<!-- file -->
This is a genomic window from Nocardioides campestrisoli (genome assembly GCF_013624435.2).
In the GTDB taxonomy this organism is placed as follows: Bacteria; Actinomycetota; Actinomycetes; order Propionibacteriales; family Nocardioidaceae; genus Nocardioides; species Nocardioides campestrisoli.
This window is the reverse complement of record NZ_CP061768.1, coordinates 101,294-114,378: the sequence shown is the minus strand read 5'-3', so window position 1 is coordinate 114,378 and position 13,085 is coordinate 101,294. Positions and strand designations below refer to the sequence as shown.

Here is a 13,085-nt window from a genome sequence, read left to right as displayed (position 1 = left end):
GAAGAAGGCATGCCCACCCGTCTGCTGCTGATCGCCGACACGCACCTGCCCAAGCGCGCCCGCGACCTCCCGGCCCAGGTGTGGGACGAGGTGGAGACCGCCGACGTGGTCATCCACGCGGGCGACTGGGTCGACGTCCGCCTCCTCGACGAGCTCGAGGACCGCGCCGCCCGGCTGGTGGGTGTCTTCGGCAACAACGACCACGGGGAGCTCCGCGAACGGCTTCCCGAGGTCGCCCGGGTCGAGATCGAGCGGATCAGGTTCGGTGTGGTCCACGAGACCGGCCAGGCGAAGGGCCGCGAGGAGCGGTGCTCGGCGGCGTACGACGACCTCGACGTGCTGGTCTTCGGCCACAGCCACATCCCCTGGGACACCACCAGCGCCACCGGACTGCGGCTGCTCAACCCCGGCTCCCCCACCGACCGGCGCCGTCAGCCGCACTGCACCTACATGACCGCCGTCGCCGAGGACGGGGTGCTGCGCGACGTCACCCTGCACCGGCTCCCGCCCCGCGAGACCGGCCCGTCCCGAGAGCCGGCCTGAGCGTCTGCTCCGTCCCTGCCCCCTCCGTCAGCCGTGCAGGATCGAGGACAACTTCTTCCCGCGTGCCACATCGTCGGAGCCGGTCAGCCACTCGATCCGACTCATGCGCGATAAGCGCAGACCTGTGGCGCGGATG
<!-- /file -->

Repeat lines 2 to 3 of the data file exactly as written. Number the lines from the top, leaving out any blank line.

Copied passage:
In the GTDB taxonomy this organism is placed as follows: Bacteria; Actinomycetota; Actinomycetes; order Propionibacteriales; family Nocardioidaceae; genus Nocardioides; species Nocardioides campestrisoli.
This window is the reverse complement of record NZ_CP061768.1, coordinates 101,294-114,378: the sequence shown is the minus strand read 5'-3', so window position 1 is coordinate 114,378 and position 13,085 is coordinate 101,294. Positions and strand designations below refer to the sequence as shown.